Salient Features of Constitution of India
Salient Features of Constitution of India: The Indian Constitution opens with preamble. The Constitution’s aims, goals, and fundamental precepts are outlined in the Preamble. These goals, which follow from the Preamble, have influenced the key elements of the Constitution both directly and indirectly.
According to the requirements of the nation, our constitution has incorporated the best elements of the majority of the major international constitutions. Despite including elements from nearly every constitution in the world, India’s constitution stands out from those of other nations due to a number of key characteristics.
Salient Features of Indian Constitution
Here’s the complete List of Salient Features of Constitution of India:
- Lengthiest Written Constitution
- Drawn from Various Sources
- Blend of Rigidity and Flexibility
- Federal System with Unitary Bias
- Parliamentary Form of Government
- Synthesis of Parliamentary Sovereignty and Judicial Supremacy
- Rule of Law
- Integrated and Independent Judiciary
- Fundamental Rights
- Directive Principles of State Policy
- Fundamental Duties
- Indian Secularism
- Universal Adult Franchise
- Single Citizenship
- Independent Bodies
- Emergency Provisions
- Three-tier Government
- Co-operative Societies
List of Salient Features of Constitution of India
Here’s a detailed description of Salient Features of Indian Constitution:
1. Lengthiest Written Constitution
There are two types of constitutions: written (like the American Constitution) and unwritten (like the British Constitution). The Indian Constitution holds the title of being the world’s longest and most comprehensive constitution to date. In other words, of all the written constitutions in the world, the Indian Constitution is the longest. It is an extremely thorough, intricate, and extensive document.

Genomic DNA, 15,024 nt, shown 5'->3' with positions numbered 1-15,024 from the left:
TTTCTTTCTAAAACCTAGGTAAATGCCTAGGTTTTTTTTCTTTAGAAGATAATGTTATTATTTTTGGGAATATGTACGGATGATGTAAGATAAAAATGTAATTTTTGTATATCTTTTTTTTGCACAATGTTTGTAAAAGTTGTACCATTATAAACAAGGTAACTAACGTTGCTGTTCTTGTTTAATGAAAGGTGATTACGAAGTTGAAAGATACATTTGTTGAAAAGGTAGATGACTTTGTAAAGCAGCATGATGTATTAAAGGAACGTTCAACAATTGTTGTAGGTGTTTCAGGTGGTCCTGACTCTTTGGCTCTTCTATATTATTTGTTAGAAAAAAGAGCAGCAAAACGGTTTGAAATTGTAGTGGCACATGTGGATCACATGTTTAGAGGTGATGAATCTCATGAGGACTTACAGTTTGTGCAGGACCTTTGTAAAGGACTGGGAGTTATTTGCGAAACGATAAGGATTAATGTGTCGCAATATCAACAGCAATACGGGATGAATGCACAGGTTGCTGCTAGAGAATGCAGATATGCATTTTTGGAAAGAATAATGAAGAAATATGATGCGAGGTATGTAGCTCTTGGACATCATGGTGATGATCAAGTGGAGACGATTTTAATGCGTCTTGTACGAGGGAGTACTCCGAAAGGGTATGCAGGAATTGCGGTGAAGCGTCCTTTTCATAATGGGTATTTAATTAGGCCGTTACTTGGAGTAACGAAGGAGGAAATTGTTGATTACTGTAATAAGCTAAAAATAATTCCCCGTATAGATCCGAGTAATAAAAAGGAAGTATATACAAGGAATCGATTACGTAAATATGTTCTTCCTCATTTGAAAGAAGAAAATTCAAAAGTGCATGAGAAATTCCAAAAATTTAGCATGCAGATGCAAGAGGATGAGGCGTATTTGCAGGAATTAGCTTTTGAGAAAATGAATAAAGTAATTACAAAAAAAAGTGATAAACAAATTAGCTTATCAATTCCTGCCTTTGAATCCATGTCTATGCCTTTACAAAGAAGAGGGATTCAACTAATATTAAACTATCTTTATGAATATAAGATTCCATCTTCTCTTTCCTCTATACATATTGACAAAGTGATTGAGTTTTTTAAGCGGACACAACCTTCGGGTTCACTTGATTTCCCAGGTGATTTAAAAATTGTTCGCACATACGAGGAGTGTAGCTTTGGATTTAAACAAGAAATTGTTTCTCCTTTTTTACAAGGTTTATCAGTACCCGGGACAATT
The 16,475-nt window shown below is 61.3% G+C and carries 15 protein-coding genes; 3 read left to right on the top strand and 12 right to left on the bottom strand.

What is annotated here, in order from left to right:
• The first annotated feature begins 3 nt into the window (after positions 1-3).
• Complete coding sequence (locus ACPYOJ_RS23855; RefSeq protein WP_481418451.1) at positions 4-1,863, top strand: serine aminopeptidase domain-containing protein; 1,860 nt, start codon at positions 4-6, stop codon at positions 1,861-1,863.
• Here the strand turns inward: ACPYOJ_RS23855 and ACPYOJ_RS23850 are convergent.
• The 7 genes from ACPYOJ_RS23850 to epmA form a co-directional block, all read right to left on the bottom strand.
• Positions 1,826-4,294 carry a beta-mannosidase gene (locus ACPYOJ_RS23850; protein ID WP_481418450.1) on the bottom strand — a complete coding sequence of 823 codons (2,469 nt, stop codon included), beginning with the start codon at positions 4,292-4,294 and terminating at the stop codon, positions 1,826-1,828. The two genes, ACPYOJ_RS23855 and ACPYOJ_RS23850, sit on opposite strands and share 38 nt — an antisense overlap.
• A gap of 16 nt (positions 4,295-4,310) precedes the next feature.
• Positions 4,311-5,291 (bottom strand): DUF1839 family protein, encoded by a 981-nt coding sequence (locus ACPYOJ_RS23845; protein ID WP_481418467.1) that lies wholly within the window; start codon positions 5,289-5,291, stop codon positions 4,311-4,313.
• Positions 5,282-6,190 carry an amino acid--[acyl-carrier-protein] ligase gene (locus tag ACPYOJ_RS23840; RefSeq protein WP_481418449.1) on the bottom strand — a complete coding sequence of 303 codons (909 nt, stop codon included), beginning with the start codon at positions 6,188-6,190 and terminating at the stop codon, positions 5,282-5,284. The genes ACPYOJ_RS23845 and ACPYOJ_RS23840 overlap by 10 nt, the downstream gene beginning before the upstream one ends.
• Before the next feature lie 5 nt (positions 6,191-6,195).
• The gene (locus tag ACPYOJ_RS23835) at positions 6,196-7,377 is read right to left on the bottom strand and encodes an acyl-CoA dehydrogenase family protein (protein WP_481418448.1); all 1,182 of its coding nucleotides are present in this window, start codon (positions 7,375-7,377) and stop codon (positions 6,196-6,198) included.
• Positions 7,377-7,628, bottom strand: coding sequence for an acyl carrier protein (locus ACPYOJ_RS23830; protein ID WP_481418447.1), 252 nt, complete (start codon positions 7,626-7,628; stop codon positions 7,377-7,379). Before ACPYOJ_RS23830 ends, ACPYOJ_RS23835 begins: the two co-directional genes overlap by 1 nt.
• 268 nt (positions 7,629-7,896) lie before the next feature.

2. Drawn from Various Sources
The majority of the provisions of the Indian Constitution were taken from other nations’ constitutions as well as from the Government of India Act of 1935 (about 250 of the Act’s provisions were included into the Constitution). Dr. B. R. Ambedkar proclaimed with pride that the Indian Constitution was drafted after “ransacking all known Constitutions of the world.” The Government of India Act of 1935 served as the foundation for a substantial portion of the Constitution’s structural provisions. The Irish and American Constitutions, respectively, served as models for the philosophical sections of the Constitution (the Fundamental Rights and the Directive Principles of State Policy). The British Constitution served as a major inspiration for the political portion of the American Constitution, including the notion of Cabinet administration and the relationships between the executive and legislative.
Check This: Important Articles of Indian Constitution
3. Blend of Rigidity and Flexibility
There are two types of constitutions: stiff and flexible. A rigid constitution, like the American Constitution, is one that must be amended through a certain process. A flexible constitution, like the British Constitution for instance, is one that can be changed in the same way that regular laws are produced. The Indian Constitution is a special illustration of how rigidity and flexibility may coexist. A constitution’s amendment process determines whether it is rigid or flexible.
4. Federal System with Unitary Bias
A federal structure of governance is established under the Indian Constitution. Every characteristic of a federation is present, including two governments, a division of powers, a written constitution, the supremacy of the Constitution, its rigour, an independent judiciary, and bicameralism. K C Wheare has alternately defined the Indian Constitution as “federal in form but unitary in spirit” and “quasi-federal”.